I haven’t spent nearly as much time thinking about the internals of Europe and Eurozone as I should. Mainly I have thought about ECB policy as a whole. However, there is this debate going on over what the individual countries as countries should do.

Its not clear to me, however, that for the PIIGS austerity would be contractionary.

I’ve written and erased several posts on this already but let me just lay down my primary areas of confusion.

In the case of the Eurozone, we see various government borrowing rates diverging from one another and from the interbank lending rate.  This tells me that these governments must be competing against other risky endeavors for funds.

Thus an increase in government borrowing does not lower the risk profile of the overall asset market. It does not mean a one-for-one swap in the interbank lending market. It does not – I don’t think – imply a proportional increase in the money supply even if monetary policy stays constant.

Thus an enormous amount of fiscal traction is lost right there.

Now you could say, doesn’t more borrowing by ANYONE pull on the money supply when the economy is away from full employment. On the one hand there is that effect but on the other hand borrowing in the high yield markets is going to have expectation and liquidity effects that get washed away in the low yield markets.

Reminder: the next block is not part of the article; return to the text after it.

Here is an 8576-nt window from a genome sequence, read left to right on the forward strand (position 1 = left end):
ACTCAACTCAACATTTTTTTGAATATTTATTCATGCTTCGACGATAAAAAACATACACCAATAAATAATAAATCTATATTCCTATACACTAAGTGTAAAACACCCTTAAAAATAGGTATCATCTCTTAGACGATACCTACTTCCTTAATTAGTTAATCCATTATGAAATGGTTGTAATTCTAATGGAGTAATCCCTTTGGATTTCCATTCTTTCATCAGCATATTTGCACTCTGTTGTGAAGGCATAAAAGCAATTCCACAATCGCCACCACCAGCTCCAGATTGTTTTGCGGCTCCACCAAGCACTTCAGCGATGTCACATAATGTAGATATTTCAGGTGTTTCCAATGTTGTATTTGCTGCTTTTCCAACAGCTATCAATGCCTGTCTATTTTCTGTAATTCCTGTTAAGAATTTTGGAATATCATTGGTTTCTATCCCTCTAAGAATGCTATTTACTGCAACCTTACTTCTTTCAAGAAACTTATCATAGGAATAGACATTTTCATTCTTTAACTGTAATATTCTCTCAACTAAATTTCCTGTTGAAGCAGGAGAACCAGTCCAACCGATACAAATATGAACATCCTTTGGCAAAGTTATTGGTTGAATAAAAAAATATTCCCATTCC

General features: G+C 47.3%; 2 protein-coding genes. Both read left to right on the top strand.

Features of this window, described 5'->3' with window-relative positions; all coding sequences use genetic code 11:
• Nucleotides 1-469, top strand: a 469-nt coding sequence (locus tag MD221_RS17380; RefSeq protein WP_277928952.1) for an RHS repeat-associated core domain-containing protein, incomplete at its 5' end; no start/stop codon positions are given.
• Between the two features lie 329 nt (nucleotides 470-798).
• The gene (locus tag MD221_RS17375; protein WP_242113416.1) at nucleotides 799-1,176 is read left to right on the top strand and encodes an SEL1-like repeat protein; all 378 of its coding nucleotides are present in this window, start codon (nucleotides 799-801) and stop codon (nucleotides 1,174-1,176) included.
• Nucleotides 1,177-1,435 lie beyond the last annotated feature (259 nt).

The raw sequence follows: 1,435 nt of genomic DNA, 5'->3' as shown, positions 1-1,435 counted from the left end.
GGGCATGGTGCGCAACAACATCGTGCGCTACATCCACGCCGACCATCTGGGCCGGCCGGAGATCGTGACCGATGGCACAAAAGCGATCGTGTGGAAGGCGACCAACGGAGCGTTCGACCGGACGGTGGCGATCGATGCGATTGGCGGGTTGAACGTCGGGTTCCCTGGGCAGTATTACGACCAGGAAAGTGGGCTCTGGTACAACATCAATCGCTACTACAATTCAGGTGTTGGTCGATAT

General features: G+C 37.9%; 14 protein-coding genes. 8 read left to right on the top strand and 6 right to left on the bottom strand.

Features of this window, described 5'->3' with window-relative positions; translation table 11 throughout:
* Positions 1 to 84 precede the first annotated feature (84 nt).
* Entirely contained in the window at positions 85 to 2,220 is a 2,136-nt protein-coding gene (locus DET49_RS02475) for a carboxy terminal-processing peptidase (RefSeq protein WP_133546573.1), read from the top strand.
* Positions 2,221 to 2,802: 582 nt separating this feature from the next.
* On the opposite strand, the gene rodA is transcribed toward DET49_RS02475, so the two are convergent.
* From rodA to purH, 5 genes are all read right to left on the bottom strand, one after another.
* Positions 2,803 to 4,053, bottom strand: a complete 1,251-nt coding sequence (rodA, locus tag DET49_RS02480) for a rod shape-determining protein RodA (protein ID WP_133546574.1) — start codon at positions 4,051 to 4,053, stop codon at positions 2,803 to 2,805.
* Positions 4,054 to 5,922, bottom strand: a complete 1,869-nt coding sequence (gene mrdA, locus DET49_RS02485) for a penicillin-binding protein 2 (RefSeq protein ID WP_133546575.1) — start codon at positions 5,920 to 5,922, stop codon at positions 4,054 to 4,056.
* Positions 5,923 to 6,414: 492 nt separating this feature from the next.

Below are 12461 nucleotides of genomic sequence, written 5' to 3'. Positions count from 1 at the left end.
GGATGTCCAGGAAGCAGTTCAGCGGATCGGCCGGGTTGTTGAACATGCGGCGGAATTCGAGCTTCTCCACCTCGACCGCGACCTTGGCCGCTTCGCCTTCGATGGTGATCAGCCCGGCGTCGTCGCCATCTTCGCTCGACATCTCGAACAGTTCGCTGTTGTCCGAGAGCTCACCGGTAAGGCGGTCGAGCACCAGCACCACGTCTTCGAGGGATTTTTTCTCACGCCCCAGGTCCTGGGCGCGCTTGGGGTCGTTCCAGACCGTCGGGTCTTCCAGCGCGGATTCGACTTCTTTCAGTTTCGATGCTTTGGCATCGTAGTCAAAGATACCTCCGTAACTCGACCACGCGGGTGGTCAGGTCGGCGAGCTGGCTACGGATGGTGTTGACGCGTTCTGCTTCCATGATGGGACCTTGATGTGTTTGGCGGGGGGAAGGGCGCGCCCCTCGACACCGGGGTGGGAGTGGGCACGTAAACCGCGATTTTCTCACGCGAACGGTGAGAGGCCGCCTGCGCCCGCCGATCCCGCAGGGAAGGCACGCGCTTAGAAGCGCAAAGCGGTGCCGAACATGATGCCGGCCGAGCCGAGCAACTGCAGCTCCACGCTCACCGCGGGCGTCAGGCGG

So, as Greece for example, borrows more money, it becomes less likely that it will pay back existing creditors. That makes existing bonds less liquid and more risky than they were before and so should have an offsetting increase in liquidity demand for holders of those bonds.

Indeed, under some set of parameters, it ought to be the case that Austerity could be expansionary. What you would need to happen is that reduction in liquidity demand for holders of existing bonds more than offset the decrease in borrowing.

Now, this is all very confusing at first glance because the tax base, the currency zone and the interbank lending markets are not the same. Presumably people can move their money in ways the would expose it or not expose it to taxation by the Greek government and the details of that might be important. Also, the exposure of various banks both in Greece and outside of Greece to Greek bonds will vary.

For example, I suppose it is possible to have a Greek bank with no exposure to Greek Government bonds. How then is that bank affected by Greek Government borrowing? I am not sure.